Can Big Data positively impact revenues for mid-sized and small business data strategies? Last week we asked when the market research community will develop strategies and tactics to define terms for Big Data's use across industries:
As market researchers confront the era of Big Data, it is time to ask key questions about its usability, its potential to affect how they do their work -- and how it impacts the customers who purchase their work. Google, of course, is a major player in the Big Data landscape, but smart business-owners know that accurate, reliable market research tailored to their specific needs requires far more specificity and targeting than the search engine giant can provide.
While large multi-national corporations such as Visa and UnitedHealth have the resources and reach to try several means of using Big Data to inform their business intelligence, the options are fewer for companies with smaller budgets for obtaining market research.
If you're a wholesaler, for example, what is the surest means of figuring out which pieces of Big Data -- the 'firehose of information' estimated by IBM to consist of 2.5 quintillion bytes of information daily -- best help improve your company’s bottom line?
And how to determine the market research that will most efficiently help you parse Big Data in ways that grow your revenue?
The potential impact of Big Data on wholesalers is considerable, according to Heather Ashton and Simon Ellis, authors of a December 2012 report, "Perspectives: Big Data and Analytics in Wholesale."Getting a grip on which aspect of the company will most benefit by using business intellingence derived from Big Data can be challenging. The 'four Vs' of Big Data -- volume, velocity, variety and veracity -- present a complex matrix of variables for mid-sized businesses to contemplate, particularly for wholesalers that are supply-chain based and which in-take and process large amounts of data through each section of the chain annually.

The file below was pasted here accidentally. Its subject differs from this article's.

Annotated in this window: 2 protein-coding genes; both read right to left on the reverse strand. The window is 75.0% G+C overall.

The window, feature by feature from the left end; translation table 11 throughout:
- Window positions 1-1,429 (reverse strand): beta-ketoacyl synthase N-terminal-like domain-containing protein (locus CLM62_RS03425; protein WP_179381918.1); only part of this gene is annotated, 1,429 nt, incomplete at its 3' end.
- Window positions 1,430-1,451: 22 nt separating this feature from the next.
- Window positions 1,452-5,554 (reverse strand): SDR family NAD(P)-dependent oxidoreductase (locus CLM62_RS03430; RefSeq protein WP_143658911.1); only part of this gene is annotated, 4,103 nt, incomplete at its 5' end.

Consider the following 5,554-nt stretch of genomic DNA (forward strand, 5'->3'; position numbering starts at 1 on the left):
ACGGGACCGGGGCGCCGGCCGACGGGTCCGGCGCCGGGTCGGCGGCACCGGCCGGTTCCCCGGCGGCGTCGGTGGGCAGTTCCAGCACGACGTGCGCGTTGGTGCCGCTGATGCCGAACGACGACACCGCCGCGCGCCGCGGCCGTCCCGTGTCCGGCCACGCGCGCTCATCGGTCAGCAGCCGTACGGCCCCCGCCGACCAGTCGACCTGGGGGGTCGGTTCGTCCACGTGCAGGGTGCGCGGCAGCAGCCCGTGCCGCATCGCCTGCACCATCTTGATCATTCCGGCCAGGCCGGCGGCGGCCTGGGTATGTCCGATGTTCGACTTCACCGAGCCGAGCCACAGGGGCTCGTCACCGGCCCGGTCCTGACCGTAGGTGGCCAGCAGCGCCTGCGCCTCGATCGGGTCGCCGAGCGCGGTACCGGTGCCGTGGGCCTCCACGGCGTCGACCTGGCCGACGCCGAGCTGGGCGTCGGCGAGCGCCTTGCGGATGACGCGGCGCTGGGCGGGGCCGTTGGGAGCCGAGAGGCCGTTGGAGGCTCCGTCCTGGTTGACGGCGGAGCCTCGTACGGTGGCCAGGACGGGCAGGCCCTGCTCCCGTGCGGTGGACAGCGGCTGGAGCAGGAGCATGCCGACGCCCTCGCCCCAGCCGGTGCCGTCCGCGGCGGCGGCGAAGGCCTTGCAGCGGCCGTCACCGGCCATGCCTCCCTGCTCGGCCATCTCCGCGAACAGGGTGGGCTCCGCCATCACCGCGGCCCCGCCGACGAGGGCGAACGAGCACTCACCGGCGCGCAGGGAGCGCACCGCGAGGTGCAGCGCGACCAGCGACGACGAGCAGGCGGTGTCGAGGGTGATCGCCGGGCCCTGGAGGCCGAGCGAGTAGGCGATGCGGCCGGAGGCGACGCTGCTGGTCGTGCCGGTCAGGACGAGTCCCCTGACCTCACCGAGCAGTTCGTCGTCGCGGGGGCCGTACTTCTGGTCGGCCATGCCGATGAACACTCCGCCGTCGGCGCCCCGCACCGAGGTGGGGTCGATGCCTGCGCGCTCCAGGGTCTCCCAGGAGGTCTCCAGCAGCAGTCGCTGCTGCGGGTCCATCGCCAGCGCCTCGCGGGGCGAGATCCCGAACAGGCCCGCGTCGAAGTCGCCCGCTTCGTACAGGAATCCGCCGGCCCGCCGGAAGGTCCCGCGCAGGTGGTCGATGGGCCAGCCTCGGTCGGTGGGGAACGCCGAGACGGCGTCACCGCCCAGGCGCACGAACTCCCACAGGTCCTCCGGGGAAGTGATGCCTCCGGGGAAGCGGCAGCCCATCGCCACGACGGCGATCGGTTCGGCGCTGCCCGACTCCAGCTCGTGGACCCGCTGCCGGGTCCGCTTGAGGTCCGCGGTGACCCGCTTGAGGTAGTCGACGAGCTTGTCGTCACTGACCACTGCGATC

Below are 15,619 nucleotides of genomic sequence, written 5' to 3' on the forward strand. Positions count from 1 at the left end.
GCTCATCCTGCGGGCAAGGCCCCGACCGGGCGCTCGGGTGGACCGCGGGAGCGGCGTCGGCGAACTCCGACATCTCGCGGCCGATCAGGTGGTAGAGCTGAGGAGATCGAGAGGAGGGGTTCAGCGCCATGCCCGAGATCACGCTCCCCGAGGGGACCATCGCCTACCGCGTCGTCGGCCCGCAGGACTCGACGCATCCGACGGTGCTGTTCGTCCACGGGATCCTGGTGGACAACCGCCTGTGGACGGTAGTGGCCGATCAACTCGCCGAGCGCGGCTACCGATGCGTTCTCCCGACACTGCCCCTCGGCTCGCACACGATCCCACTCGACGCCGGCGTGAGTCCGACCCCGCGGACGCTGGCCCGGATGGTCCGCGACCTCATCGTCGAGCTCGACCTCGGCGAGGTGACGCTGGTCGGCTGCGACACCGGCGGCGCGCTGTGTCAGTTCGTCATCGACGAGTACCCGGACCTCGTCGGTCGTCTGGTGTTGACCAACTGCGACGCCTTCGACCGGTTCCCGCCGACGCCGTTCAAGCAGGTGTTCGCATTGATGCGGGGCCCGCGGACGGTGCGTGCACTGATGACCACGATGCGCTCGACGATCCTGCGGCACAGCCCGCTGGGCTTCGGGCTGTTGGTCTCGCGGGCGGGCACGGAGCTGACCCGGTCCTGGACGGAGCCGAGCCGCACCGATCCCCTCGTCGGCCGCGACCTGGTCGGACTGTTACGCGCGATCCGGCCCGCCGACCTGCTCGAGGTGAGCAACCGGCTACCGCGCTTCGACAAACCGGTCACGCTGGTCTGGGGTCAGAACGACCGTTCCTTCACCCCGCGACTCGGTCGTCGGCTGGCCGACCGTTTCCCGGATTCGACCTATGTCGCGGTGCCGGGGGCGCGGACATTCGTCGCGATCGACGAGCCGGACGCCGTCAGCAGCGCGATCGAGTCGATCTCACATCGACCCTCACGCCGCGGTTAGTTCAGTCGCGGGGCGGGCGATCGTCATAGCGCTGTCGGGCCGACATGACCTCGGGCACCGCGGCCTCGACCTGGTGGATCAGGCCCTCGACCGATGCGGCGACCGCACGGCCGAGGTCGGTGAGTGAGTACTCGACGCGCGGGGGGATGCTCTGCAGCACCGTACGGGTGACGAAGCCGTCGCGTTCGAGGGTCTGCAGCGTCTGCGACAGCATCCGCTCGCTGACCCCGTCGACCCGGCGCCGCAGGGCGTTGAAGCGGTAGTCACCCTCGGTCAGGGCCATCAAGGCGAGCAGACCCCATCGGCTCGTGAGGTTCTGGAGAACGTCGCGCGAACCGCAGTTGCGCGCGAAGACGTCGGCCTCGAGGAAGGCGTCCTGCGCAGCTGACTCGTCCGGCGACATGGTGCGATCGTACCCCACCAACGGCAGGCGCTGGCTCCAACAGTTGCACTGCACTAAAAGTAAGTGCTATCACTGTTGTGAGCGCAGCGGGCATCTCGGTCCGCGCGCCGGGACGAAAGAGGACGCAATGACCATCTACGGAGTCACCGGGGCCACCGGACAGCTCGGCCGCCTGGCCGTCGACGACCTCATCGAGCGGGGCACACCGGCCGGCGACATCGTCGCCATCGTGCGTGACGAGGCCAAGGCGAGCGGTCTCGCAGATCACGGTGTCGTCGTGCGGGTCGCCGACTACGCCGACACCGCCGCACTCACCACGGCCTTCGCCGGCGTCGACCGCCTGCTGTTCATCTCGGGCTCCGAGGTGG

A survey of wholesalers revealed that 28.1 percent of respondents indicated that deciding which kind of data is relevant, and what data to store or discard, was their largest challenge in terms of Big Data. This uncertainty provides a glimpse into the strategic and tactical puzzle that many wholesalers face when thinking about if, how, and when to begin a Big Data initiative.
Yet, Ashton and Ellis argue that the opportunities for positive ROI that can be derived by analyzing and acting on Big Data means that mid-sized companies such as regional wholesalers must inevitably meet the challenge of figuring out how to use the information.
For starters, wholesalers should consider making a chart outlining the respective pieces of the company:
- Inventory management
- Warehouse operations
- Customer Relations
Conducting an efficiency-review of each division -- testing for product profitability, customer profitability, etc., -- will give company leaders an accurate and broad view of where weaknesses exist.
After reviewing the efficiency-review results, leaders can begin a strategic consideration of where and how a Big Data initiative might be most effective. There are data-base platforms available from companies including Oracle and Teradata designed to tighten operational functions, reduce inefficiencies, and produce cost-savings for wholesalers. These third-parties specialize in 'crunching' Big Data within the wholesaler's business matrix -- once the proper location for improvements have been identified.
Ultimately, as investigations by our business intelligence analysts shows, mid and small business' data strategies face more daunting challenges in relation to Big Data than multi-national corporations, including the difficult first step of recognizing where the amazing new information can best help.
The process of making the necessary determinations, then locating the platform to analyze and maximize Big Data, followed by the all-important question of whether such an initiative is affordable, represent a uniquely 21st Century challenge for mid-sized and small businesses. Until an easily scaleable means of wrestling Big Data down emerges, experts suggest that mid-sized companies dive in now on learning how to use it sooner rather than later.
Writer/Sr. Content Manager